Amazon looks at airships as fulfillment idea in patent filing

Amazon looks at airships as fulfillment idea in patent filing
Credit: United States Patent 9,305,280
(Tech Xplore)—Amazon has come up with a neat idea. Whether the idea will ever come to pass as a real move is not certain. However, CB Insights noticed a patent filing where Amazon was suggesting the AFC approach to deliver items ordered. AFC, or airborne fulfillment center, goes into its patent filing title.

"Airborne fulfillment center utilizing for item " was first filed back in December 2014. As the BBC noted, "It is not clear whether the filing is a plan for a project that will be realised or just a proof-of-concept."

Amazon was referring to a deployment of delivery drones via these warehouses. The drones would deliver goods from warehouse to the ground.

Why? How would that benefit Amazon? How would it benefit customers?

The combination of drones and aerial centers could make deliveries of goods more quickly. Reports said the goal would be reductions in two forms. The idea would be to cut down on consumption with each delivery and reduce waiting times.

The patent discussion addressed the power savings, saying that the AFC may be a fulfillment center supported by and/or incorporated into an airship. "An airship, or dirigible, is a type of aerostat or lighter-than-air aircraft which can navigate through the air under its own power. Airships gain their lift from gas that is less dense than the surrounding air, such as helium or hot air."

The patent made the case on reduced power. "By utilizing an AFC for the storage and delivery of items using UAVs, the power required to complete an item delivery is substantially reduced. Rather than the UAV having to operate at power from the time it departs the materials handling facility to the delivery location and back to the materials handling facility (or another location), the UAV may be deployed from the AFC and descend under the forces of gravity toward a delivery location using little to no power. Only as the UAV approaches earth does it need to fully engage the UAV motors to maintain flight and complete delivery of the item."

Mariella Moon, associate editor, Engadget, said the idea would also involve the "big floating warehouses" appearing near crowded areas and happenings such as sporting events. She said Amazon envisioned deploying drones "to people attending music festivals or championships."

Gizmodo also said the idea may be used in places "where lots of people have suddenly gathered, like a sports event or music festival, to help deliver things like food and souvenirs."

Amazon looks at airships as fulfillment idea in patent filing
Credit: United States Patent 9,305,280

Anmol Sachdeva, The Tech Portal, also noted a goal of creating "a mesh-like aerial delivery network"

Michael Nunez, Gizmodo, said, "The patent also describes how 'shuttles,' or smaller airships, could be used to transport workers to and from the airborne warehouses."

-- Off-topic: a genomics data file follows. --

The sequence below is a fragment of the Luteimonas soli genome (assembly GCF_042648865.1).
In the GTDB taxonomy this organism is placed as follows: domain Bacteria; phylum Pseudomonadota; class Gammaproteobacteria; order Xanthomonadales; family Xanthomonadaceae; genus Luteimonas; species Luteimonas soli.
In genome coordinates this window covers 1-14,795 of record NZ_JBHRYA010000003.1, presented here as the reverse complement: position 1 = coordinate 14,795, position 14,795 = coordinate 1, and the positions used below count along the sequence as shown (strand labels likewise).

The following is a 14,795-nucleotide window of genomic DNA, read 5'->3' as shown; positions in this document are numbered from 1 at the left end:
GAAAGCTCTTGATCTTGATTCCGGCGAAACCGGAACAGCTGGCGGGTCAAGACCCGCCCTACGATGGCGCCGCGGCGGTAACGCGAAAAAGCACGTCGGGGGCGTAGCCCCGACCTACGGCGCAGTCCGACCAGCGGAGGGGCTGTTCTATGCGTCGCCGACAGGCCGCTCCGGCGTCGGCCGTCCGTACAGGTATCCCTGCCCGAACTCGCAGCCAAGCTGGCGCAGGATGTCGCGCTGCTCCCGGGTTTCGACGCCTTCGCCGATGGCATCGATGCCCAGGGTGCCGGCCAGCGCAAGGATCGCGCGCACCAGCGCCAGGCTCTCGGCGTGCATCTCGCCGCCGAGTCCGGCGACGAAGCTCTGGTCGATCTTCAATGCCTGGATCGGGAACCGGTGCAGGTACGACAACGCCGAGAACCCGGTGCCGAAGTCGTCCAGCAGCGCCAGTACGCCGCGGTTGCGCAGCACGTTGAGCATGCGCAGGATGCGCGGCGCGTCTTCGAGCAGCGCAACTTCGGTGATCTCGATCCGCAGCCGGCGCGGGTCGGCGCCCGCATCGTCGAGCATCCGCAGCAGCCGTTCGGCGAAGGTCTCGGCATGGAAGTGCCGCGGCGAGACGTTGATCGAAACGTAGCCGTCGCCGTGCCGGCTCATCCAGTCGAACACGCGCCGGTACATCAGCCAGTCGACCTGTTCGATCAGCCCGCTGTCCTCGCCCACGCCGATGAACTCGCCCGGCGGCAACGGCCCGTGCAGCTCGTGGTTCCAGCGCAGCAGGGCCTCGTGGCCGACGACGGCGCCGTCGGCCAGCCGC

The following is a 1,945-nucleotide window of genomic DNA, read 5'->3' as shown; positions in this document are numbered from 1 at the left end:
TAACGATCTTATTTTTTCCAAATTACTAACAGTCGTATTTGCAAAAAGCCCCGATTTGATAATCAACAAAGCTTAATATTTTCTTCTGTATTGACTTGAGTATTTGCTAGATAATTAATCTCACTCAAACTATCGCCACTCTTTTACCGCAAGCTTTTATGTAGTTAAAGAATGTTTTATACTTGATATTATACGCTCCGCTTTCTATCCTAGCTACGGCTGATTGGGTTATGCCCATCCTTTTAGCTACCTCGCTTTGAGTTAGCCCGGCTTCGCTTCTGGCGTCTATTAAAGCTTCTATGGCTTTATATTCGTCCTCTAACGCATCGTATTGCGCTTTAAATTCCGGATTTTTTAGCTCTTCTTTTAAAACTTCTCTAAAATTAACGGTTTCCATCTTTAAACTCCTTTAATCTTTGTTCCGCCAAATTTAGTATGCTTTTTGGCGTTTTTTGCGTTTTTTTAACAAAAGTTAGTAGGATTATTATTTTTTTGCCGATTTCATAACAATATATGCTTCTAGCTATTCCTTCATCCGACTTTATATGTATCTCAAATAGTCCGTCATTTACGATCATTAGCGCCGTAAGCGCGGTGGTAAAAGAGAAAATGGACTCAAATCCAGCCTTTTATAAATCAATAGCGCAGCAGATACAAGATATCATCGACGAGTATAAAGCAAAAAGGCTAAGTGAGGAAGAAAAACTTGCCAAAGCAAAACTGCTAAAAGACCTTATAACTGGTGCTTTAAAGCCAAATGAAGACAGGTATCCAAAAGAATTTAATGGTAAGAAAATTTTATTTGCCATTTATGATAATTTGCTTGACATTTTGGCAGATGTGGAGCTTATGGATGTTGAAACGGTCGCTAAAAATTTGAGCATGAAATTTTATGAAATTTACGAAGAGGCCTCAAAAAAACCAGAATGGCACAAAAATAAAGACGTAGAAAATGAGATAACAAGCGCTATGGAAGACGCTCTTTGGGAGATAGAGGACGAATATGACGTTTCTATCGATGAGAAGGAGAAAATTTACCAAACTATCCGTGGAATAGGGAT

According to the patent filing, "For example, the AFC may be an airship that remains at a high altitude (e.g., 45,000 feet) and UAVs with ordered items may be deployed from the AFC to deliver ordered items to user designated delivery locations. As the UAVs descend, they can navigate horizontally toward a user specified delivery location using little to no power, other than to stabilize the UAV and/or guide the direction of descent. Shuttles (smaller airships) may be used to replenish the AFC with inventory, UAVs, supplies, fuel, etc. Likewise, the shuttles may be utilized to transport workers to and from the AFC."


Explore further

Amazon drone patent has tracking, talking details

More information: Airborne fulfillment center utilizing unmanned aerial vehicles for item delivery, United States Patent 9,305,280, Berg, et al.

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User comments

Dec 30, 2016
I think patents should be for ideas and inventions that work, not ideas that might some day work. Right now it seems like you can patent anything at all, and then when someone actually does the development work you sue them for infringement. Thats not right.

Dec 31, 2016
Its costing more and more to repair and maintain our ageing infrastructure. Anything that reduces the burden on overcrowded streets and highways is probably a good idea.

Dec 31, 2016
Waiting for some excuse for a person tries to patent the letter 'e'

Jan 01, 2017
So all those people living in tents will get there stuff sooner..

Jan 01, 2017
Waiting for some excuse for a person tries to patent the letter 'e'

I've trademarked "Common Sense in Politics and Government..."

Jan 02, 2017
" Right now it seems like you can patent anything at all"

Well, the idea is to give someone protection to realize something they come up with. Otherwise someone else might just swoop in, nab your idea, make the most simple/shoddy prototype, patent that, and in the end lock you out of profiting from your own idea.

AFAIK you can also not extend a patent beyond its initial duration if you haven't at least built a prototype.

On a different note: I wonder whether we'll see any 'pirate drones' trying to steal from these airborne warehouses.

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